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Problem Number 2. Please help

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keithgrimes 

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Neither the ten week course I took or the books I have read have tackled this scenario, so please be patient. On June 27 my only colony swarmed. It was a five frame nuc that I had hived six days before. I caught the swarm and hived it on the same site. Thst was probably my big mistake, but in my defence I had an experienced beekeeper with me that day. I inspected yesterday and both colonies are doing poorly. The donor colony has an opened QC but I haven't seen the queen. No sign of eggs/larvae. Only three frames of bees. The swarm hive has only two frames of bees, Queen seen but only a dozen or so uncapped larvae and some sealed brood, only a little comb drawn and next to no stores. Dead bees on the hive floor that have not been thrown out. Its almost like the colony has given up. Over the last couple of weeks I have seen a lot more activity outside the donor hive than the swarm hive. I am surmising that a lot of the flying bees have returned to the original hive, although at the time I thought the queen would have kept them with her. I am of a mind to re-unite the colonies.
Should I -
1. Re-unite now (assuming I can find the new queen and despatch her)
2. Wait and see what happens
3. Give up beekeeping
 

kazmcc 

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Aw, Keith, I hope this doesn't make you give up bee keeping :( You sound really down about this. I don't know what you would do yet, but is there not someone with loads of experience who could guide you through this first hurdle? We all have to learn, some of us have a steeper learning curve than others. I am sure you will get lots of advice here, and I hope it works out :)
 

terryme 

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:( your predicament sounds a lot like the problems we are having so we can sympathise :) DON'T GIVE UP. It may not seem like it but the bees need you. We will surely look back and maybe not laugh but at least we may have pity for our poor inexperienced selves. Can you contact the person who tutored the course you did? I sometimes feel like I must be a nuisance 'baby' pestering our 'grown-up' bee keeper but they are always so kind. The only stupid question is the one you don't ask, so bee brave! :)
:grouphug:
 
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Silly Bee 

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From my limited knowledge.

The doner hive may have a new queen that has yet to start laying, assuming she has been mated.

Swarmed on 27 June, she still has time to get into gear.

The swarm hive with a queen might be a bit tired, and could account for why she was replaced.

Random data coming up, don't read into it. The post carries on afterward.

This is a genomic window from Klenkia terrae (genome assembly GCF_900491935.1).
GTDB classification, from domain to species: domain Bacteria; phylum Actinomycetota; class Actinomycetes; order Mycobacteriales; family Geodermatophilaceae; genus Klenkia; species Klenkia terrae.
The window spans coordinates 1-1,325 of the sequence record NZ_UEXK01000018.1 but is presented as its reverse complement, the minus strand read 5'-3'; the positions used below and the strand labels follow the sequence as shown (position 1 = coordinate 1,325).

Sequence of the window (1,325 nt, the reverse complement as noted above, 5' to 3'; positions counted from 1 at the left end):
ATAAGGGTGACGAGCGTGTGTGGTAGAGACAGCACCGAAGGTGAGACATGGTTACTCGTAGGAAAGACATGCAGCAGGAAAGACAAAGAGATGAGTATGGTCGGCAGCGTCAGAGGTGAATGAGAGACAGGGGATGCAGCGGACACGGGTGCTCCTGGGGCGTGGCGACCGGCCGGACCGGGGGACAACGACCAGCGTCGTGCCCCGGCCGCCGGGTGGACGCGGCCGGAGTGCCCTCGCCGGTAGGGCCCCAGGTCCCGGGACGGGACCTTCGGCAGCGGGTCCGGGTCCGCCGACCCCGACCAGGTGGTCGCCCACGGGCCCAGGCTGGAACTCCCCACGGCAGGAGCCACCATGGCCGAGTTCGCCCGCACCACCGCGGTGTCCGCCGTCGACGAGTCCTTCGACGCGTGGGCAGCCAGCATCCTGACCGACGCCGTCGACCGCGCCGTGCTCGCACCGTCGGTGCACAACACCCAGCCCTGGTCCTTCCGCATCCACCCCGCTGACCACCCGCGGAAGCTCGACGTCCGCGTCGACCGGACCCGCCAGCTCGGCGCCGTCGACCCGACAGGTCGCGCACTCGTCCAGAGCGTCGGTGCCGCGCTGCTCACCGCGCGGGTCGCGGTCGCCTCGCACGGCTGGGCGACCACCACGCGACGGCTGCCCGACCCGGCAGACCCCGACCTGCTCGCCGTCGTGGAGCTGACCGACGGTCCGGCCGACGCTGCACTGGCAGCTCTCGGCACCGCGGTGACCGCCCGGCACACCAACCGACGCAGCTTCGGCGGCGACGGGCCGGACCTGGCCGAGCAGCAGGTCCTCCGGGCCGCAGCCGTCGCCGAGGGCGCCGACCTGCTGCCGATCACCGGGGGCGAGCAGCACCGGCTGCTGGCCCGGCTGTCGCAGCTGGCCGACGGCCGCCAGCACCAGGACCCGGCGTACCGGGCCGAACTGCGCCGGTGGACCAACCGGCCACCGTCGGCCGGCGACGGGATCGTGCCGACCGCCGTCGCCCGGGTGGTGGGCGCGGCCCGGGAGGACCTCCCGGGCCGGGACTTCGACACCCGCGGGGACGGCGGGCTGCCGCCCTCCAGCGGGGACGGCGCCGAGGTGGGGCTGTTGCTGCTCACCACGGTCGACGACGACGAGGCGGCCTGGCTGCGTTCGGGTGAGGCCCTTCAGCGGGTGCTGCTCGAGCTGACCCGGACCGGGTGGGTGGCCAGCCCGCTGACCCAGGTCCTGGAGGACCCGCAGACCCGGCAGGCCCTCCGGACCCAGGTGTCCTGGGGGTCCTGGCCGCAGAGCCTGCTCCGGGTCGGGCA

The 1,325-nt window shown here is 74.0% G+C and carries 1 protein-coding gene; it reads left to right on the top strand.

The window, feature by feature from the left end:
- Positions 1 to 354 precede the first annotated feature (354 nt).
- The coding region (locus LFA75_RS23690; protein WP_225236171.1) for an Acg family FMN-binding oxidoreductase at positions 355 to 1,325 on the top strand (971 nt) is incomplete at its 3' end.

You have larva, do you have any eggs?

I'd be tempted to sweep out the dead bees, and make sure you don't have any wasps raiding what little honey you may have.

I'd also put on a feeder on both hives and try and let them build a bit of stores.
 

mark s 

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as a complete and utter 1st year beek id re-unite but thats most probably the wrong thing to do,but there will be more experienced beeks along soon to give you the right advice,keep your pecker up m8:)
 

Onge 

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Looks like you got a crap nuc.

Hiving a swarm on the same sight is fine.

Go with option 2 and see what happens, I've had queens take just over a month to see eggs.

Stay with beekeeping its great and It can only get getter from here. :)
 

milkermel 

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sit tight, its the weekend and all the full time beekers are out playing with their hives. I had a panic in may and the first thing to do is DONT PANIC!!. can you not contact your friend who helped?? My queens took 3 weeks to start laying so may be hope yet. Like i said there will be someone along soon who willhave loads more knowledge then me and they always are willing to help.
 

Midland Beek 

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First, it is difficult to give good advice without seeing your bees.

I am inclined to think that if you are sure you have a queenright stock - with eggs, larvae and capped brood - then it is wise to nurse it, ie. feed it to try and get it up to strength.

As for the broodless one, I would just be inclined to await the outcome. If you get eggs and worker brood and all seems okay, then i would start feeding that one as well.

I would not be quick to unite these two colonies.
 

Rosti 

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Keith, I go with Onge's rec (2). It may take some time to resolve/confirm, but you have a good month before you need to consider a re-unite.
Most beeks operate from one site, most beeks who are lucky enough to catch their own swarm house it the only place they can - same site it came from, nothing wrong there.
 

oliver90owner 

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The biggest threat at this time of year is wasps.

Both those colonies are wasp fodder.

I didn't realise (much earlier) how small these colonies are.

IF they are that small, I would have united them long ago. All nuclei sized colonies should be able to repel wasps but smaller than that is very risky IMO.

Regards, RAB
 

beebreeder 

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Totally agree with RAB on this one, wasps are a real nuisance around my bees this year, have entance blocks in on full stocks and that is early ( Last year mid august before i saw many wasps) feed at dusk and keep minimal entance for the bees to defend after uniting.
kev
 

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